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NCJRS Abstract

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NCJ Number: 159281 Add to Shopping cart Find in a Library
Title: Boot Camp Incarceration Training: A Process in Behavioral Change
Author(s): W W Sondervan
Date Published: 1995
Page Count: 210
Sponsoring Agency: Maryland Dept of Public Safety and Correctional Services
Baltimore, MD 21215
NCJRS Photocopy Services
Rockville, MD 20849-6000
Sale Source: Maryland Dept of Public Safety and Correctional Services
Division of Correction
6776 Reisterstown Road
Ste. 309
Baltimore, MD 21215
United States of America

NCJRS Photocopy Services
Box 6000
Rockville, MD 20849-6000
United States of America
Type: Survey
Format: Document
Language: English
Country: United States of America
Annotation: Using group dynamics as a theoretical frame of reference, this case study examined the change experienced by participants at the Herman L. Toulson Correctional Boot Camp in Jessup, Md.
Abstract: Data were gathered from one platoon of 52 inmates as they progressed through a 6-month boot camp program. Qualitative analysis was implemented using ethnography software. An inferential process was designed to discover the concepts and phenomena in the descriptive material. Results suggested that the shock incarceration program is an effective instrument and that the goals and objectives of the Division of Correction are being met. The length of time the inmates spend in prison is dramatically shortened. The boot camp training program succeeded in encouraging inmates to become responsible, productive citizens. Whether or not this change persists is determined by the will of the inmates, the effectiveness of aftercare, and a host of other unforeseen and unpredictable life circumstances. In all likelihood, though, the boot camp experience reduces the rate of recidivism. Furthermore, it can probably be demonstrated that over the long term, the program reduces prison costs. Finally, the boot camp provides a more positive work environment for its personnel and participants than does a prison. Tables, footnotes, appended instruments and related information, and 59 references (Author abstract modified)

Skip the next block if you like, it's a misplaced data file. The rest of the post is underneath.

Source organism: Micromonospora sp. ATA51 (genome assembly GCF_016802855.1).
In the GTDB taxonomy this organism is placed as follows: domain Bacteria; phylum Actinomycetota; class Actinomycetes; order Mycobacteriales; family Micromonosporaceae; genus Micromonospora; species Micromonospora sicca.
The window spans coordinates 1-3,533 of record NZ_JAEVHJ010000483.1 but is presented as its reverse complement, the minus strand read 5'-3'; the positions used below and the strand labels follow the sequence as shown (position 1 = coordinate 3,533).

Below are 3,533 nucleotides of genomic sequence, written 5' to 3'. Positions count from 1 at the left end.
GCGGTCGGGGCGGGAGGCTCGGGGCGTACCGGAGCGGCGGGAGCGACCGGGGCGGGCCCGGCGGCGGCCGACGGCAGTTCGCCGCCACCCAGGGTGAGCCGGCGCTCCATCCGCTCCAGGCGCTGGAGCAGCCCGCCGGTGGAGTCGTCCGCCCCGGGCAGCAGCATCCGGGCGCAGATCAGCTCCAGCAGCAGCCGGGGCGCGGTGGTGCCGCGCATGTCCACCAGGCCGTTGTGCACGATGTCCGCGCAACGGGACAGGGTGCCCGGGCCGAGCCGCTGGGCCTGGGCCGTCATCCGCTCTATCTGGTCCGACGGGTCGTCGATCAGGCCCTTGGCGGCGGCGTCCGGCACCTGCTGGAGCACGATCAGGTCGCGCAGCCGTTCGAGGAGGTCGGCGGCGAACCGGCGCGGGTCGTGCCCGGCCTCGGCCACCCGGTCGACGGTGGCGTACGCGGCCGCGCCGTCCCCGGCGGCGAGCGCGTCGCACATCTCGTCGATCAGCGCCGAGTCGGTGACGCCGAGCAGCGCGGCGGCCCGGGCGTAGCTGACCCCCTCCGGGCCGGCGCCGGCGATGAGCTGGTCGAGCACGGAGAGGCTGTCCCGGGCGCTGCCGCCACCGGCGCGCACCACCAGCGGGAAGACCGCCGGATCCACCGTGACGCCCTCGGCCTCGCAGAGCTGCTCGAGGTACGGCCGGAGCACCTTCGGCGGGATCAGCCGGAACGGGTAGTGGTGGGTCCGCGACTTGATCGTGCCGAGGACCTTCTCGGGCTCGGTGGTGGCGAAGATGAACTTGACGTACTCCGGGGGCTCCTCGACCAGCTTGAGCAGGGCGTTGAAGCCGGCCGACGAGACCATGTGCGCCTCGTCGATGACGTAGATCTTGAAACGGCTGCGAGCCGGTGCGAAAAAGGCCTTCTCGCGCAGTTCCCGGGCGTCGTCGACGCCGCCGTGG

Main Term(s): Corrections effectiveness
Index Term(s): Maryland; Shock incarceration programs
Note: Doctoral dissertation, Virginia Polytechnic Institute and State University
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